Saturday, May 27th, 2017
Some leaders drain all the intelligence and capability out of their teams. Because they need to be the smartest, most capable person in the room, these managers often shut down the smarts of others, ultimately stifling the flow of ideas. These leaders are “diminishers”, they underutilize people and leave creativity and talent on the table.
At the other extreme are leaders who, as capable as they are, care less about flaunting their own IQs and more about fostering a culture of intelligence in their organizations. Under the leadership of these “multipliers,” employees don’t just feel smarter, they become smarter.
The critical question for the multiplier is not “Is this person smart?” but rather “In what ways is this person smart?” The job, as the multiplier sees it, is to bring the right people together in an environment that unleashes their best thinking—and then stay out of the way.
Getting the most from your team is important all the time. No doubt your employees are stretched tight, but many of your top performers would probably admit to feeling underutilized. Their workloads may be at capacity, but they’re sitting on a stockpile of untapped—or, even worse, thwarted—ideas, skills, and interests.
So while you may think you can’t ask for more from your people in these tumultuous times, it turns out you can. But only if you are willing to shift the responsibility for thinking from yourself to your employees. You can get much more from your team without adding resources or overhead, if you lead like a multiplier.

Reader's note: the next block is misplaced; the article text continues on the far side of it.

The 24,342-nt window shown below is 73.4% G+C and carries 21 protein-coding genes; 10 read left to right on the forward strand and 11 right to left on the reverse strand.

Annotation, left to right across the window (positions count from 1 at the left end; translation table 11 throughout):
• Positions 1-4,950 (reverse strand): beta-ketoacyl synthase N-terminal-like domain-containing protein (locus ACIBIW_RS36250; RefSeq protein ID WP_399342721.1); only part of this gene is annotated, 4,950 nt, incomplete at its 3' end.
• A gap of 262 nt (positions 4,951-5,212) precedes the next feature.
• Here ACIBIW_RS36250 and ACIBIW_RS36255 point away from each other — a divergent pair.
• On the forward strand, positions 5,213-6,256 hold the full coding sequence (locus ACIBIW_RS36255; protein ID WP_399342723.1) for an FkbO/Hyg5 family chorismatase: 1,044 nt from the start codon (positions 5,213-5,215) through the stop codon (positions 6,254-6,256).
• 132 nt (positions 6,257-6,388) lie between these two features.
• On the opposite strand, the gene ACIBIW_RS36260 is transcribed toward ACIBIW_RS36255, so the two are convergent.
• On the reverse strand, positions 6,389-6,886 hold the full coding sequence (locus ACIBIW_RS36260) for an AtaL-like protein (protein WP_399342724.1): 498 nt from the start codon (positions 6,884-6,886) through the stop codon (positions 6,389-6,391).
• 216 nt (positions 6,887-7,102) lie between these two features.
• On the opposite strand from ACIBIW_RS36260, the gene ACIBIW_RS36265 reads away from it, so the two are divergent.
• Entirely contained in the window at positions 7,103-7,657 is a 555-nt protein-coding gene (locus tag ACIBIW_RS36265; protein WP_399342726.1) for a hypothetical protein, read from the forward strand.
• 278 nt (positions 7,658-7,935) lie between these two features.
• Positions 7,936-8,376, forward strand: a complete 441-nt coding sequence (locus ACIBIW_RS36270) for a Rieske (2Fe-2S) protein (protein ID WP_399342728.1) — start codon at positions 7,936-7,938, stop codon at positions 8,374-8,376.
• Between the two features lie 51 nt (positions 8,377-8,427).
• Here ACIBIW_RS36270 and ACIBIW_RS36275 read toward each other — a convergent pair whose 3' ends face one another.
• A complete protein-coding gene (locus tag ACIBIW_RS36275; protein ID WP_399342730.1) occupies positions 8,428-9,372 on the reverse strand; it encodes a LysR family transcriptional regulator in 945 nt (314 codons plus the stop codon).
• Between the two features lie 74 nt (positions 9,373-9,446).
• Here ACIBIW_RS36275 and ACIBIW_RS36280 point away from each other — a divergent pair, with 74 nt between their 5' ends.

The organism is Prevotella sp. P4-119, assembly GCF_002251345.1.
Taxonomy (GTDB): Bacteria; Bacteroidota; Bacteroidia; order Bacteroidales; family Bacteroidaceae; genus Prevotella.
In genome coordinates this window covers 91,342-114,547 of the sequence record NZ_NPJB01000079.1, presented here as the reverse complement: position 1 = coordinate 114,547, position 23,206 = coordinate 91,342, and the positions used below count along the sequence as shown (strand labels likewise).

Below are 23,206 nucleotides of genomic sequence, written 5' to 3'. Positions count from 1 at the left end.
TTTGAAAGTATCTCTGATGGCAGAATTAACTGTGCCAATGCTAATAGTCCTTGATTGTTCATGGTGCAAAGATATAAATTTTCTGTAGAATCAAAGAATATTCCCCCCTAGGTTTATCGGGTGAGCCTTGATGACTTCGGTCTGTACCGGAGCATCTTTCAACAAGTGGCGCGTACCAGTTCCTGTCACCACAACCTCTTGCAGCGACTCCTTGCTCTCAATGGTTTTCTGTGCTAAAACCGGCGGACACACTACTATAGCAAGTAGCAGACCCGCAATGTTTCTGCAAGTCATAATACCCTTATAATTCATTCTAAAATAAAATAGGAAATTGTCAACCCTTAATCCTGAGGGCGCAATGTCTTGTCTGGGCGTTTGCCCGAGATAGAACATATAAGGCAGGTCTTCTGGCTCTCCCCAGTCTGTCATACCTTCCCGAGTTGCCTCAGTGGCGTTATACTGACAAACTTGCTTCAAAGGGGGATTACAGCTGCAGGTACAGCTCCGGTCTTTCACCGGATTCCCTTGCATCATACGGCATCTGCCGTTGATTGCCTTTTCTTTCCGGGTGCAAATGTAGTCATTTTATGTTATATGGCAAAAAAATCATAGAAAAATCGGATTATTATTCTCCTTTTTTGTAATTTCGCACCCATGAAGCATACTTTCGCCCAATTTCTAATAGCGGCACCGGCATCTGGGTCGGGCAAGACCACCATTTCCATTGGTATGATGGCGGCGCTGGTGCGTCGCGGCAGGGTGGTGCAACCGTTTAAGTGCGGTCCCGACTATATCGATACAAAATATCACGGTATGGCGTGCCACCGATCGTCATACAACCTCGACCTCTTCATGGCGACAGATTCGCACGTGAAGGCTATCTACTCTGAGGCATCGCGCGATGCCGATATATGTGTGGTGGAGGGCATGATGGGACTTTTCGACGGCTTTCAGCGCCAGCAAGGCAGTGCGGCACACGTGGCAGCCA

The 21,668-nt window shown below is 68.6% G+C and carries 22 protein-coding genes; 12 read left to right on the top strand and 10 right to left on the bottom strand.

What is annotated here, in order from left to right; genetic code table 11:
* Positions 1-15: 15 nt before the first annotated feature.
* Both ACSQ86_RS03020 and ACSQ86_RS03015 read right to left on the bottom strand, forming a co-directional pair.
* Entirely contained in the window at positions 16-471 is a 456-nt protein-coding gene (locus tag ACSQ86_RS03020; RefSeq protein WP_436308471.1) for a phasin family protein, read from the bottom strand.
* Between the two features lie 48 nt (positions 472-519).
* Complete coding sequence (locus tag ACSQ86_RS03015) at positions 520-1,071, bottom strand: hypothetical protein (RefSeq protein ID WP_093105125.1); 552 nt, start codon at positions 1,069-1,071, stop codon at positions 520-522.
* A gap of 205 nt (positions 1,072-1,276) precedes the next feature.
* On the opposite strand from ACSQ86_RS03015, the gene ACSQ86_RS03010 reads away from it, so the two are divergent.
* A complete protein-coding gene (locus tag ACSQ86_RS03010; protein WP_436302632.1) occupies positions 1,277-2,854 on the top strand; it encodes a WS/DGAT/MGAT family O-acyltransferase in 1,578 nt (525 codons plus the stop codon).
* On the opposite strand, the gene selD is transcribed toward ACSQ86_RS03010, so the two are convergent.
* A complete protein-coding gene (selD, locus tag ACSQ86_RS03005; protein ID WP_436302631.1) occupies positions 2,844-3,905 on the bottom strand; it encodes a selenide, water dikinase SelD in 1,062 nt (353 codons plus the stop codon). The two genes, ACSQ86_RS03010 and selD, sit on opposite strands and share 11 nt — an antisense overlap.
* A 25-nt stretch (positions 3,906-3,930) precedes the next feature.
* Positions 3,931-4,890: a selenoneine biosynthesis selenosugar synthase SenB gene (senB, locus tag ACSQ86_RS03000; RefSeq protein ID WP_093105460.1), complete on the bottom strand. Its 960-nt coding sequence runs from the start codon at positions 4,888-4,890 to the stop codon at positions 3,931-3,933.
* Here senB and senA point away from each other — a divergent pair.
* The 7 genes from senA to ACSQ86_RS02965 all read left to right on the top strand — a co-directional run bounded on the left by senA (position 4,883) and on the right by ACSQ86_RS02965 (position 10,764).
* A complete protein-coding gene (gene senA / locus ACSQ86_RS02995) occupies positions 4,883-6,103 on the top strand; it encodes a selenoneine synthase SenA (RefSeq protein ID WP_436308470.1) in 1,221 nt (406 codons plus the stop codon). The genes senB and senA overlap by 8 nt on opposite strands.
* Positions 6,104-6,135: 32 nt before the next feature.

Multipliers ask hard questions that create a natural tension that impels people to find the answers. As team members earn small wins, their confidence grows and seemingly insurmountable problems appear less daunting. Roadblocks become interesting puzzles for the team to solve.
We all fall somewhere along the spectrum of multipliers and diminishers. Here are two steps for moving in the right direction:
1) Don’t throw all your ideas and suggestions on the table at once. Dispense your thoughts in small but intense doses. By limiting your own comments, you make space for others to contribute—and your words become that much more influential.
2) Stop worrying about having all the answers. Use your knowledge of the business to ask insightful questions that prompt the members of your team to stop, think, and then rethink.
Summing-up: When you invite people’s best thinking and lead like a multiplier, your team will give you more—more discretionary effort, more mental and physical energy, and more of the fresh ideas critical for long-term success.